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‘The Giver’ delivers less while promising more

The Giver

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If we could live in a utopian world in which all the sorrows of the world did not exist, what would the cost to humanity be? This is the question which Lois Lowry’s novel “The Giver” asks and which the film of the same name is based. It is not so much how the community within that world is constructed, but what is missing: love, empathy and the ability to retain and reflect on those things (both good and bad) which make-up what is termed memory.

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In Lowry’s world children are not the product of a union of two people who come together through love (or even lust) but rather through artificial means; natural urges are discouraged and so when they start to happen, shots are given to dampen them. Children are placed into family units, however there are no emotions connected with the family. In addition, as they age they are numbered and given rewards until they reach the age of maturity, when they find out what their role in the community will be.

Jonas, Brenton Thwaites has two friends, Asher, Cameron Monaghan and Fiona, Odeya Rush. Asher according the Chief Elder was reckless, wild and rude. He is assigned to be a pilot in the drone program while Fiona is assigned to be a nurturer in the Nurturing Center.

For Jonas, he is anxious as to what his job will be. When the Chief Elder, Meryl Streep calls up the graduates to tell them, (each time thanking them for their childhood, which sounds more than a little unnerving) she goes through everyone except Jonas, who is left standing by himself. This is because unlike the others in the community he has the ability to see things they cannot. While the rest of the people in the community see things in purely black and white, he has is able to see color (although fleetingly).

When the Chief Elder finally addresses him, she remarks on this difference and assigns him to be the new ‘receiver’. This position had only been given to one other person before him; however what happened to that person is unknown. Following this, he is sent to a small hut at the edge of the community to learn about this position. It is here that he meets “The Giver”, Jeff Bridges. “The Giver” imparts to him memories. In doing this Jonas will be a receptacle which will hold all the pain, joy, and suffering that came before their idyllic community existed.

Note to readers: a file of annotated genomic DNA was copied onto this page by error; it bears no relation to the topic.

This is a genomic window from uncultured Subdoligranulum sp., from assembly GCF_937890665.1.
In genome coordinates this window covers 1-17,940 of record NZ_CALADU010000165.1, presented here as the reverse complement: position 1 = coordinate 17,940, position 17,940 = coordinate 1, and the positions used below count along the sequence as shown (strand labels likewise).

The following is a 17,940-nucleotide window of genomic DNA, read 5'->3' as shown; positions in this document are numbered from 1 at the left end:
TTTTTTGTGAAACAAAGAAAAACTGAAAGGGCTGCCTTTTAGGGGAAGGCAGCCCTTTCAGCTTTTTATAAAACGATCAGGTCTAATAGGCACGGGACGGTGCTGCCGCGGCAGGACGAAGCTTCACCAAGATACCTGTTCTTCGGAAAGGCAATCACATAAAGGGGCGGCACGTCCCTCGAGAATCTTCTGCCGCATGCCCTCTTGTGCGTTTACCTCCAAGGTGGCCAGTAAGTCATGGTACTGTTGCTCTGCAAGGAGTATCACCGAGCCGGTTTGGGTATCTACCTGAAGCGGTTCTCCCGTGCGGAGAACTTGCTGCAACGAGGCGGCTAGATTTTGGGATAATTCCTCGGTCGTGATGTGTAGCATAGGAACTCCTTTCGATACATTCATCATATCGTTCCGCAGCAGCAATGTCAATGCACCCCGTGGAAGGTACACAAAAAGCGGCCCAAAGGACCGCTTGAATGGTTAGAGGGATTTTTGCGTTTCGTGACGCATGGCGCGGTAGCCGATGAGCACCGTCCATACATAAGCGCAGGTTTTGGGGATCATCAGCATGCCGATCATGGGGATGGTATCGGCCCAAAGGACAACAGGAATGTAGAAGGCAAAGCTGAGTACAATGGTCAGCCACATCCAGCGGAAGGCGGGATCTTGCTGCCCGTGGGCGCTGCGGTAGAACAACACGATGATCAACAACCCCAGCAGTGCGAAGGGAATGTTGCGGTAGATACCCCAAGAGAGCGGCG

In order to mute feelings each member of the community must take a daily shot. When Jonas starts working with “The Giver”, he stops doing this. It is by abstaining from the shot, that his senses (both physical and emotional) start to really open. He is flooded with feelings, through the memories that “The Giver” divulges to him, and in his daily experience. He realizes that the utopian world, in which they live, is actually a dystopia, because the very methods it uses to ward off discord are robbing them of their humanity.

At the same time Jonas’s father, Alexander Skarsgård, works at the nurturing center, this houses infants and the elderly. When infants do not pass a fitness test, or the elderly are too feeble to care for, they are released in the “Elsewhere”. Jonas’s father takes in one of the infants who did not pass this fitness test, so they can nurture him at home. It is important to note that his father named the baby Gabriel, even though naming infants is forbidden. He says he did this in the hopes it would help the baby thrive.

When Gabriel comes to live with them, Jonas bonds with him, making funny faces to help him stop crying, cooing and making him laugh. Gabriel sleeps with a comfort toy, which he is told is a hippo, even though it is an elephant. However, in their community not even animals exist, so the concept of animals and what they mean is foreign to them.

“The Giver”, by giving Jonas memories, is able to not only show Jonas what animals are, but to relate a sense of empathy for them. The pictures “The Giver” gives him are like a collage of memories, mixed with emotions, fear, anger, joy and sorrow. Jonas is so overwhelmed by all of this that he cannot take anymore and wants to quit. Yet, he does not stop there. His desire is larger. He wants to free the community from its grey dystopic world, so that they can experience all that life has to offer.